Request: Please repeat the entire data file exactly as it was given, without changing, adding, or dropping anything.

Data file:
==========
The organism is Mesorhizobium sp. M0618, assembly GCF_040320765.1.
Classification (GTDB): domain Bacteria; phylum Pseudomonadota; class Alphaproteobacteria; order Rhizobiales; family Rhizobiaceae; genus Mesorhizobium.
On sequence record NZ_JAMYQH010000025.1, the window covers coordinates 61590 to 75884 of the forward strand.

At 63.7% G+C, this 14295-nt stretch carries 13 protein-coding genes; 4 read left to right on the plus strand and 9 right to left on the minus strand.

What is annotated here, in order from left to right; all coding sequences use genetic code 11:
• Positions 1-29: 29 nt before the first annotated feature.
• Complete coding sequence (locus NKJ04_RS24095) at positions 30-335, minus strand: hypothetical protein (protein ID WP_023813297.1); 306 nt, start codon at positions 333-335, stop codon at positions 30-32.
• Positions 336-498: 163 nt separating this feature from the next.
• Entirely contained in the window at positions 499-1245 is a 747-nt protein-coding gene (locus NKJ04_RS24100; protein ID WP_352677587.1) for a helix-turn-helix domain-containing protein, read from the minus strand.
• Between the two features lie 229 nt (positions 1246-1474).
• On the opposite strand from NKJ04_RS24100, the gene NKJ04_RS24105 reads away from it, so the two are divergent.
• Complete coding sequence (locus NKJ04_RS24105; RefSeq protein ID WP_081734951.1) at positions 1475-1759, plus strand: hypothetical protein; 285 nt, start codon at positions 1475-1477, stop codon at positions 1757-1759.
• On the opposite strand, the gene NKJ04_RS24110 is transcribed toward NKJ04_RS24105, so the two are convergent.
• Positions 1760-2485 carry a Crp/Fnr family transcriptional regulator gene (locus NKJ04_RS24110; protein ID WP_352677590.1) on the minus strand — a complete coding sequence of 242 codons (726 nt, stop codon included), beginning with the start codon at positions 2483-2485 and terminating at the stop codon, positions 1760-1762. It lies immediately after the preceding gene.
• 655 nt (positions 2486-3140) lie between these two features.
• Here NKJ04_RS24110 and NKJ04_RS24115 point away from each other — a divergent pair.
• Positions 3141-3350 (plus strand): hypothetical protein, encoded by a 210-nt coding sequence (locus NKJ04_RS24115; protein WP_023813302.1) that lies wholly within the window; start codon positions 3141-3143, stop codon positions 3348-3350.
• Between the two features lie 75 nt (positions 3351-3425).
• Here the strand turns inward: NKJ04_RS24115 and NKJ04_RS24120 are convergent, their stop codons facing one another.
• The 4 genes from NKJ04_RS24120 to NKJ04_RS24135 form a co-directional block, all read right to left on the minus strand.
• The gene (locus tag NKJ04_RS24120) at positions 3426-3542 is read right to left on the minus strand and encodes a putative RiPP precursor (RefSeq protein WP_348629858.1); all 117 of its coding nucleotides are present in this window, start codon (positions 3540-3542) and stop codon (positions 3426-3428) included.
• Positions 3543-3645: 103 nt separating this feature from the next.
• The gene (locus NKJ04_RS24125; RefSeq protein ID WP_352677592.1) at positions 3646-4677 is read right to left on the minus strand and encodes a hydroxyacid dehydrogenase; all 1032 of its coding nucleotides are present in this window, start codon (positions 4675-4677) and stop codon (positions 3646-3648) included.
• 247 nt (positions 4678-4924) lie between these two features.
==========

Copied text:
The organism is Mesorhizobium sp. M0618, assembly GCF_040320765.1.
Classification (GTDB): domain Bacteria; phylum Pseudomonadota; class Alphaproteobacteria; order Rhizobiales; family Rhizobiaceae; genus Mesorhizobium.
On sequence record NZ_JAMYQH010000025.1, the window covers coordinates 61590 to 75884 of the forward strand.

At 63.7% G+C, this 14295-nt stretch carries 13 protein-coding genes; 4 read left to right on the plus strand and 9 right to left on the minus strand.

What is annotated here, in order from left to right; all coding sequences use genetic code 11:
• Positions 1-29: 29 nt before the first annotated feature.
• Complete coding sequence (locus NKJ04_RS24095) at positions 30-335, minus strand: hypothetical protein (protein ID WP_023813297.1); 306 nt, start codon at positions 333-335, stop codon at positions 30-32.
• Positions 336-498: 163 nt separating this feature from the next.
• Entirely contained in the window at positions 499-1245 is a 747-nt protein-coding gene (locus NKJ04_RS24100; protein ID WP_352677587.1) for a helix-turn-helix domain-containing protein, read from the minus strand.
• Between the two features lie 229 nt (positions 1246-1474).
• On the opposite strand from NKJ04_RS24100, the gene NKJ04_RS24105 reads away from it, so the two are divergent.
• Complete coding sequence (locus NKJ04_RS24105; RefSeq protein ID WP_081734951.1) at positions 1475-1759, plus strand: hypothetical protein; 285 nt, start codon at positions 1475-1477, stop codon at positions 1757-1759.
• On the opposite strand, the gene NKJ04_RS24110 is transcribed toward NKJ04_RS24105, so the two are convergent.
• Positions 1760-2485 carry a Crp/Fnr family transcriptional regulator gene (locus NKJ04_RS24110; protein ID WP_352677590.1) on the minus strand — a complete coding sequence of 242 codons (726 nt, stop codon included), beginning with the start codon at positions 2483-2485 and terminating at the stop codon, positions 1760-1762. It lies immediately after the preceding gene.
• 655 nt (positions 2486-3140) lie between these two features.
• Here NKJ04_RS24110 and NKJ04_RS24115 point away from each other — a divergent pair.
• Positions 3141-3350 (plus strand): hypothetical protein, encoded by a 210-nt coding sequence (locus NKJ04_RS24115; protein WP_023813302.1) that lies wholly within the window; start codon positions 3141-3143, stop codon positions 3348-3350.
• Between the two features lie 75 nt (positions 3351-3425).
• Here the strand turns inward: NKJ04_RS24115 and NKJ04_RS24120 are convergent, their stop codons facing one another.
• The 4 genes from NKJ04_RS24120 to NKJ04_RS24135 form a co-directional block, all read right to left on the minus strand.
• The gene (locus tag NKJ04_RS24120) at positions 3426-3542 is read right to left on the minus strand and encodes a putative RiPP precursor (RefSeq protein WP_348629858.1); all 117 of its coding nucleotides are present in this window, start codon (positions 3540-3542) and stop codon (positions 3426-3428) included.
• Positions 3543-3645: 103 nt separating this feature from the next.
• The gene (locus NKJ04_RS24125; RefSeq protein ID WP_352677592.1) at positions 3646-4677 is read right to left on the minus strand and encodes a hydroxyacid dehydrogenase; all 1032 of its coding nucleotides are present in this window, start codon (positions 4675-4677) and stop codon (positions 3646-3648) included.
• 247 nt (positions 4678-4924) lie between these two features.